Friday, March 9, 2012

Singing Hymns with Charlie Ives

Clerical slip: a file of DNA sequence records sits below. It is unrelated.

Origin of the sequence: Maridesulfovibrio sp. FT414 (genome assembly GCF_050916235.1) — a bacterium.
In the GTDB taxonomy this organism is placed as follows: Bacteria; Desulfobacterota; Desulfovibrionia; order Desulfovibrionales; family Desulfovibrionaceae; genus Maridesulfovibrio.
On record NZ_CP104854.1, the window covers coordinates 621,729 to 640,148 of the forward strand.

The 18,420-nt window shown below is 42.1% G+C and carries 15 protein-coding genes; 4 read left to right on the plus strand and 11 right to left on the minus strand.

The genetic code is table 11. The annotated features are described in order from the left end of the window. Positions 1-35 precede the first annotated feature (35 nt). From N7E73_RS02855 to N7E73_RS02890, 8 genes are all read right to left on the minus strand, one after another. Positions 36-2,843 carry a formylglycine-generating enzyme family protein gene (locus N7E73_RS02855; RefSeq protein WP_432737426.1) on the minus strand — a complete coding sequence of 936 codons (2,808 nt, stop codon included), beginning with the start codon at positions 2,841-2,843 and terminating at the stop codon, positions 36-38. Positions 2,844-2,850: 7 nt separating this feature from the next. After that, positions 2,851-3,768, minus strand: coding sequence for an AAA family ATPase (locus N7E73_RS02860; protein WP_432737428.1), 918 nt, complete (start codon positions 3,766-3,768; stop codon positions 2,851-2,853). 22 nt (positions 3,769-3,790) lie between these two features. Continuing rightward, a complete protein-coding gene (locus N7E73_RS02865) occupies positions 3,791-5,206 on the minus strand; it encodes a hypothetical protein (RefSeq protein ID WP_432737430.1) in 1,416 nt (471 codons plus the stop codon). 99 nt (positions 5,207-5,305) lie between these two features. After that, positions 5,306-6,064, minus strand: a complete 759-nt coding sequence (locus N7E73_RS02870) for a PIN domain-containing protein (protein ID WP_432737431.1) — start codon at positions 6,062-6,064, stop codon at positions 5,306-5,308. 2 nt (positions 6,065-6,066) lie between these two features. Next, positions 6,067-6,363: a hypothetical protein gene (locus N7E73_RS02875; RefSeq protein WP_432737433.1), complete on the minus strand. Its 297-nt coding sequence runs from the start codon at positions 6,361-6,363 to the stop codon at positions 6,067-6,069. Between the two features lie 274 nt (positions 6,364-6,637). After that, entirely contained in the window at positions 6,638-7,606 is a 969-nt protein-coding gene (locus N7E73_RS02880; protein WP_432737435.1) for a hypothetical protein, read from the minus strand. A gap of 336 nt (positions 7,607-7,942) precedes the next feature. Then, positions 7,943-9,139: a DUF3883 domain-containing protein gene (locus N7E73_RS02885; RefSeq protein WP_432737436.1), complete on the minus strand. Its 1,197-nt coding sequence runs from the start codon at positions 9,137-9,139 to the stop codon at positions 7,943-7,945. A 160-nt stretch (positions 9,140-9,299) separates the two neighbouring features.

Every account I have read of last night’s performance by the San Francisco Symphony of Henry Brant’s “A Concord Symphony,” an orchestral rethinking of Charles Ives’ second piano sonata, has mentioned the recurring presence of the first four notes of Beethoven’s symphony in Ives’ score.  Actually, Ives himself may be included among those accounts, since he discusses Beethoven’s presence in his Essays Before a Sonata.  Fascinating as this may be, even more fascinating is the way in which Ives draws Beethoven into a good old-fashioned American hymn-sing.  As I observed back in the early days of this blog, those four notes also introduce “Ye Christian heroes” (my original post mistakenly called them “heralds”) from The New Harp of Columbia, where it is called the “Missionary Chant.”  This hymn is first referenced in the “Hawthorne” movement’  and then emerges in fuller form at the beginning of “The Alcotts.”  The original piano setting is already very hymn-like;  and Brant’s orchestration deliberately evokes a tired old pipe organ.  Ives may have talked up Beethoven, but his ultimate purpose may have been to draw him into the Congregationalist cause!

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